In view of the foregoing, it is believed that respondent's further employment in the Bureau of Posts will not be in the public interest. The decision appealed from is therefore modified in the sense that the respondent is considered resigned effective January 18, 1954, the date of her suspension, without prejudice to reinstatement except in the Bureau of Posts."
The findings are definite and explicit. Although the evidence was not "conclusive" Mrs. Negado's conduct was "to say the least, not above suspicion." That was a tactful way of saying "but I am morally convinced she was not innocent." So the Executive Secretary held, her further employment in the Bureau of Posts "will not be in the public interest." Under Commonwealth Act No. 598[2] any subordinate officer or employee may be removed from office "in the interest of public service or for violation of reasonable office regulations." In the circumstances, there was we believe, no abuse of discretion, much less grave abuse thereof. There is no valid ground to contend that her conduct had no connection with her duties. The Bureau of Posts where she was employed, dealth officially with money orders.

Administrative discipline The question whether the facts disclosed in the investigation required the separation of the employee in the interest of public service is largely one to be determined by the corresponding administrative authorities. Not for the judiciary to reexamine the record and test the official verdict in the light of organizational needs and/or command responsibility unless of course, there was no due process, or the objectionable conduct was so clearly unrelated to the employee's duties, that the adjudication evinced a capricious and whimsical exercise of judgment overstepping the limits of official jurisdiction.[3]

It is not true that Mrs. Negado was punished for mere suspicion. In her hands was found a "contraband" article: a money order being illegally negotiated. Violating her duty as a government employee to help prevent such illegal negotiations, she practically helped the concealment or attempted concealment from the officers of the "contraband" goods. This, added to her other transgressions (violation of regulations, by selling jewelry without permission, sometimes utilizing the office premises for that purpose) constituted in our opinion more than sufficient ground for her dismissal. Instead of being thus removed, she was just considered resigned, a lesser disciplinary measure.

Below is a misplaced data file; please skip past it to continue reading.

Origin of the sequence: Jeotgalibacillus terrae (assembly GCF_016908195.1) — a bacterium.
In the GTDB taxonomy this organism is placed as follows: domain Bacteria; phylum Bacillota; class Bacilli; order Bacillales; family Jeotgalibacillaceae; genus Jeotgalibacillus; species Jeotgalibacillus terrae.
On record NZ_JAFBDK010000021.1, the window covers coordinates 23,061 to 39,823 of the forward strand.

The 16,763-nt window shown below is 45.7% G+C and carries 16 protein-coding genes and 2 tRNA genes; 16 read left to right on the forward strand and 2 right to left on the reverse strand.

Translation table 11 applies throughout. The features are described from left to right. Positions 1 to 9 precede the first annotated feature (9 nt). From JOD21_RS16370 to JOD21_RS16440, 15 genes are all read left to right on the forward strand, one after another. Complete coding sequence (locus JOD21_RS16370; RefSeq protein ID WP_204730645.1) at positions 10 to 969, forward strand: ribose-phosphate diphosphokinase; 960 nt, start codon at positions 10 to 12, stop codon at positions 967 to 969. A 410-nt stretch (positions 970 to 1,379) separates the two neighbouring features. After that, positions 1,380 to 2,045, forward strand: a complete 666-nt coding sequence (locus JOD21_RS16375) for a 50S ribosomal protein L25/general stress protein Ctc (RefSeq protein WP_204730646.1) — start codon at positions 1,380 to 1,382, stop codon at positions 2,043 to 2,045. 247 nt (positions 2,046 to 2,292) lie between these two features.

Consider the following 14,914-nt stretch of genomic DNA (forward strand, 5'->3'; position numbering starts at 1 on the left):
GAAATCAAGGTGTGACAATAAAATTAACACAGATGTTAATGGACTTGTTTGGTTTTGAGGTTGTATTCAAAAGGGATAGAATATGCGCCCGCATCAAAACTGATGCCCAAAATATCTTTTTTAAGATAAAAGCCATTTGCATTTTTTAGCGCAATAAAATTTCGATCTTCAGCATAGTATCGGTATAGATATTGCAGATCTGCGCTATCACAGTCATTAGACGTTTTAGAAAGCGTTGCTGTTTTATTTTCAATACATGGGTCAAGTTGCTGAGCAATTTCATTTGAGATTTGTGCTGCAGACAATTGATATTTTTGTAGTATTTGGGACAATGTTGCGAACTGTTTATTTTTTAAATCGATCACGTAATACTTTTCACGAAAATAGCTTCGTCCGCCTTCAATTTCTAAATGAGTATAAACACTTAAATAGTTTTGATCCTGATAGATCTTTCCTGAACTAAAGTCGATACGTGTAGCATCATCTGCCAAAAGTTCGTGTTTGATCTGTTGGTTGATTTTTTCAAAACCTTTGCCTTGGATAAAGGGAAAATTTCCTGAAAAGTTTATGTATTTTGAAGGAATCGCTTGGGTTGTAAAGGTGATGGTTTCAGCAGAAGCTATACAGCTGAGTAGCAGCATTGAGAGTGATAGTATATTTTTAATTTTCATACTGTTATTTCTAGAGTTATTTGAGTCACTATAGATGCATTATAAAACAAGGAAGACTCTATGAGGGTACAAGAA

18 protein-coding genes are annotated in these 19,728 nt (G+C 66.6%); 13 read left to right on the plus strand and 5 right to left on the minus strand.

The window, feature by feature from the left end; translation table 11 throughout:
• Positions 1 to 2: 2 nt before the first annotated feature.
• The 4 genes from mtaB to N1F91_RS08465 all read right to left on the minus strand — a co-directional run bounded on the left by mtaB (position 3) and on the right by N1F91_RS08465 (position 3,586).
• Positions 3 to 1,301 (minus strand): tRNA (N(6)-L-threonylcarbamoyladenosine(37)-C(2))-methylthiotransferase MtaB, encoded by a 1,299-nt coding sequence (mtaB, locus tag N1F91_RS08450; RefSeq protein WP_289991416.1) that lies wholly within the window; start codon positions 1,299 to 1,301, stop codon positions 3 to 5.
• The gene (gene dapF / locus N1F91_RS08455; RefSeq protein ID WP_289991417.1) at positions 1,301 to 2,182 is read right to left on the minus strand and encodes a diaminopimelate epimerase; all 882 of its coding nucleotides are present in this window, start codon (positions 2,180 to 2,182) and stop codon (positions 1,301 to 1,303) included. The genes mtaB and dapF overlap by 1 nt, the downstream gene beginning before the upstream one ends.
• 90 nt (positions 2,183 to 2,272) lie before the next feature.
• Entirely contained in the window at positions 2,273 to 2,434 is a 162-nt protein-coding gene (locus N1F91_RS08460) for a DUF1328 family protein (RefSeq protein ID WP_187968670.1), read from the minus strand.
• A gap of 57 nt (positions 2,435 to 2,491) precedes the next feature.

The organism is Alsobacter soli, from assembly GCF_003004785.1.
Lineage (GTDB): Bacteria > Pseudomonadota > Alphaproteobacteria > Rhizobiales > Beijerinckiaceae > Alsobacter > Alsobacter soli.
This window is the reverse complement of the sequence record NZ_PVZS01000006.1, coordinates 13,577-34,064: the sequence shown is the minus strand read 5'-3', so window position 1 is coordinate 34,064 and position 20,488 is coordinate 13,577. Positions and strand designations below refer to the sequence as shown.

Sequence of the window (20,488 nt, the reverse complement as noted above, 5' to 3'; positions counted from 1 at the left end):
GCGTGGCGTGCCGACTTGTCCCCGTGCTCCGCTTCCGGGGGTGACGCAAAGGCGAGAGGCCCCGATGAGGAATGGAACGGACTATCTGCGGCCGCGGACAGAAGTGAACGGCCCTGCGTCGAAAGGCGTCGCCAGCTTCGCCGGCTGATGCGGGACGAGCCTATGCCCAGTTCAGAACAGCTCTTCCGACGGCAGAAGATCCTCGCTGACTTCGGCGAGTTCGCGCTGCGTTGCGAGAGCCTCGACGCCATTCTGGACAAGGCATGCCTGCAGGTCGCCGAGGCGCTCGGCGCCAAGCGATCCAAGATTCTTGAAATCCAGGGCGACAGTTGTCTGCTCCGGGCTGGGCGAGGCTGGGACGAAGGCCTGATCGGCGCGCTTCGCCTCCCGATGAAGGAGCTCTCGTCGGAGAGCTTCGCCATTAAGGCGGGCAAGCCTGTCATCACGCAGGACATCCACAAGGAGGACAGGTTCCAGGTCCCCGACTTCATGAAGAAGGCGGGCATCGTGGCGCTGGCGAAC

Substitution of parties. The first three respondent officers have ceased to hold their respective positions. Yet the plaintiff failed to make substitution of parties in accordance with section 18, Rule 3. In view however, of the resultant opinion, we have deemed it unnecessary to require compliance with the said procedural step.

Judgment. Wherefore, the order quashing this action should be, and it is hereby, affirmed with costs against appellant

Paras, C. J., Montemayor, Reyes, A., Bautista Angelo, Concepcion, Reyes, J. B. L., Endencia, and Felix, JJ., concur.




[1]Violating the Central Bank law and regulations.
[2]Amending sec. 595 Administrative Code.
[3]See Abad Santos vs. Province of Tarlac, 38 Off. Gaz. 8300.